Rio+20 Summit Ends With Little Faith in Government Solutions

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Twenty years after the Earth Summit in Rio de Janeiro promised an era of aggressive action on biodiversity loss and global warming, the United Nations Rio+20 sustainability summit ended Friday with recriminations and a growing sense that international institutions will play an increasingly diminished role in solving environmental problems.

World leaders — with the notable absence of the heads of the U.S., U.K, Germany, and Russia — approved an agreement that lacked specifics, commitments, and measurable targets on how to promote sustainable economic development.

Numerous conservationists and officials said that cities, local governments, the private sector, and environmental groups will now have to play the key role in fostering sustainable economic growth, slowing climate change, and preserving biodiversity.

“The greening of our economies will have to happen without the blessing of world leaders,” said Lasse Gustavson, executive director of the World Wildlife Fund.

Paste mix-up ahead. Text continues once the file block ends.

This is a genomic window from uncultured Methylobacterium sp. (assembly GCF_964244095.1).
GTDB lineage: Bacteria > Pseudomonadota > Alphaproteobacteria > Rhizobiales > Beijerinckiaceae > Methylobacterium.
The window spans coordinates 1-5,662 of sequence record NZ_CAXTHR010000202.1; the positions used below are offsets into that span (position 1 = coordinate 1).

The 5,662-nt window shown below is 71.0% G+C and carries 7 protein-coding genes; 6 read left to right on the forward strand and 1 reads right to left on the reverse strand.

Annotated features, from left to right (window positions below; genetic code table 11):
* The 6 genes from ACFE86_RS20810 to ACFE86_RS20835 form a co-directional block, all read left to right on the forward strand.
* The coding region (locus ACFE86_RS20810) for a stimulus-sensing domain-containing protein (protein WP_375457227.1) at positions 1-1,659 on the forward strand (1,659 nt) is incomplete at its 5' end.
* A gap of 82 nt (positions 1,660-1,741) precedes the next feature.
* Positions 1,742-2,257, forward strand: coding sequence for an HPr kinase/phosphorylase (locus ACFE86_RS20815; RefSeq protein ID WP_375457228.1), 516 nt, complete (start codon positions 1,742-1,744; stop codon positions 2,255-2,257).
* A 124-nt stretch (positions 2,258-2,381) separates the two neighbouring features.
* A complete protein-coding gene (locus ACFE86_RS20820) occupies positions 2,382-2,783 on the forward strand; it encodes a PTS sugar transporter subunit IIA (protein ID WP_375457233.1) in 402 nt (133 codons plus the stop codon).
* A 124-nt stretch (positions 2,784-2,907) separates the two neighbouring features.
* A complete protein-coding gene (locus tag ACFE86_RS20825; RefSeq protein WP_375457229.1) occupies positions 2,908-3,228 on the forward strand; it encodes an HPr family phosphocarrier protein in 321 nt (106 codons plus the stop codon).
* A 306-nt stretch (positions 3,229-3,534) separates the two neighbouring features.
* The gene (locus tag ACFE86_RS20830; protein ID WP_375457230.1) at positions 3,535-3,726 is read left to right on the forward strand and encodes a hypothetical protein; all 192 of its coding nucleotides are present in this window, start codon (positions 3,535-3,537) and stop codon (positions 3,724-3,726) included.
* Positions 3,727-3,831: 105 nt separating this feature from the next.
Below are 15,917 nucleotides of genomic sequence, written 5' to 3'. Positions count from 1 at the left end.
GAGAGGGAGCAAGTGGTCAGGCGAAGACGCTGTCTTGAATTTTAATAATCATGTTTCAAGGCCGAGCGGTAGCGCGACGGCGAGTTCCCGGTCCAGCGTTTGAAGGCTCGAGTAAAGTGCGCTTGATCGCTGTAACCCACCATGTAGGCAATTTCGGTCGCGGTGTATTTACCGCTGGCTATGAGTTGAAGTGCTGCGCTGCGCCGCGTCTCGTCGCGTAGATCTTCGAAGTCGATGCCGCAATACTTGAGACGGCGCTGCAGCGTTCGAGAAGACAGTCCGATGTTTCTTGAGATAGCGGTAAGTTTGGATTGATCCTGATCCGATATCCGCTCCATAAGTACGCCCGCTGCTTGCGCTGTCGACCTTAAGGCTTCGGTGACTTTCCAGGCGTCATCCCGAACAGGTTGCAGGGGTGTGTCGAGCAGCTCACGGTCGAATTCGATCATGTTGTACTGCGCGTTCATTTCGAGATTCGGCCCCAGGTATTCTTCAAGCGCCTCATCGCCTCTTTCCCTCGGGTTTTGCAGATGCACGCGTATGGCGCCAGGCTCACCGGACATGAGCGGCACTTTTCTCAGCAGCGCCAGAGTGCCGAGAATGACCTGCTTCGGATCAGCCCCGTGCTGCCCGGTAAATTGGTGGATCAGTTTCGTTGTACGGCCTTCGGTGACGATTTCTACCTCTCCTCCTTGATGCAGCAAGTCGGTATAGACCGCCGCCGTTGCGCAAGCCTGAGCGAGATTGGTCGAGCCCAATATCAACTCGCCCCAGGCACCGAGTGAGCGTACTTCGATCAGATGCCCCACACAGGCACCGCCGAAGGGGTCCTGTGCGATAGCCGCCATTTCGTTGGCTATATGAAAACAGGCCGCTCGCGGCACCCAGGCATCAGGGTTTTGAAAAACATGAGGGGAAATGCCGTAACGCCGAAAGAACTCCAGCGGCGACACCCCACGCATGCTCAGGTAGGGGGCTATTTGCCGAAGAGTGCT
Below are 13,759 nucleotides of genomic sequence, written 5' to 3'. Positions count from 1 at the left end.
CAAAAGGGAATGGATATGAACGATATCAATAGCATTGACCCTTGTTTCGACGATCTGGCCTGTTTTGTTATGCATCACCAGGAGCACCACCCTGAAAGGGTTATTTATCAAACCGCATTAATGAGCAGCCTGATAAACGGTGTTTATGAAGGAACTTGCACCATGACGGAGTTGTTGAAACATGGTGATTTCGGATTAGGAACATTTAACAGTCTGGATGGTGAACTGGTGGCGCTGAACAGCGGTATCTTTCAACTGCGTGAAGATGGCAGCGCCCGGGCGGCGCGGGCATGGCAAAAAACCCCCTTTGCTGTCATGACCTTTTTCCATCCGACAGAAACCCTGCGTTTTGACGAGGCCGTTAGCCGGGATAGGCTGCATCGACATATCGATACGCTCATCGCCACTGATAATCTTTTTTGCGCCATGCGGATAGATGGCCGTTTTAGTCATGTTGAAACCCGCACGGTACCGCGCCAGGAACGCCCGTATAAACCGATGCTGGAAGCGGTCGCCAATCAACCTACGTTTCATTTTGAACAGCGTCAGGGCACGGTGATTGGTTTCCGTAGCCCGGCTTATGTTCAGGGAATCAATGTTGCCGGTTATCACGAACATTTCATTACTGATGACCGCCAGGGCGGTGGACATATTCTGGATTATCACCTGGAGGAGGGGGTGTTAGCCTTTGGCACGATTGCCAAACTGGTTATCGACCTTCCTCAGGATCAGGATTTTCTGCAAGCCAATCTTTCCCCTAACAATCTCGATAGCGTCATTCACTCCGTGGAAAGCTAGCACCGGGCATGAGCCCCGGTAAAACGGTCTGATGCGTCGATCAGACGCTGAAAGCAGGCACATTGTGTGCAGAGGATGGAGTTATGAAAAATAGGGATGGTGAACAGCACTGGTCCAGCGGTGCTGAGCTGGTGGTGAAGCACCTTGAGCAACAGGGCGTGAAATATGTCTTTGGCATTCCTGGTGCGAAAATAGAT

Article appearing courtesy Yale Environment 360.

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Yale Environment 360 is an online magazine offering opinion, analysis, reporting and debate on global environmental issues. We feature original articles by scientists, journalists, environmentalists, academics, policy makers, and business people, as well as multimedia content and a daily digest of major environmental news. Yale Environment 360 is published by the Yale School of Forestry & Environmental Studies and Yale University. We are funded in part by the Gordon and Betty Moore Foundation and by the John D. and Catherine T. MacArthur Foundation. The opinions and views expressed in Yale Environment 360 are those of the authors and not of the Yale School of Forestry & Environmental Studies or of Yale University.

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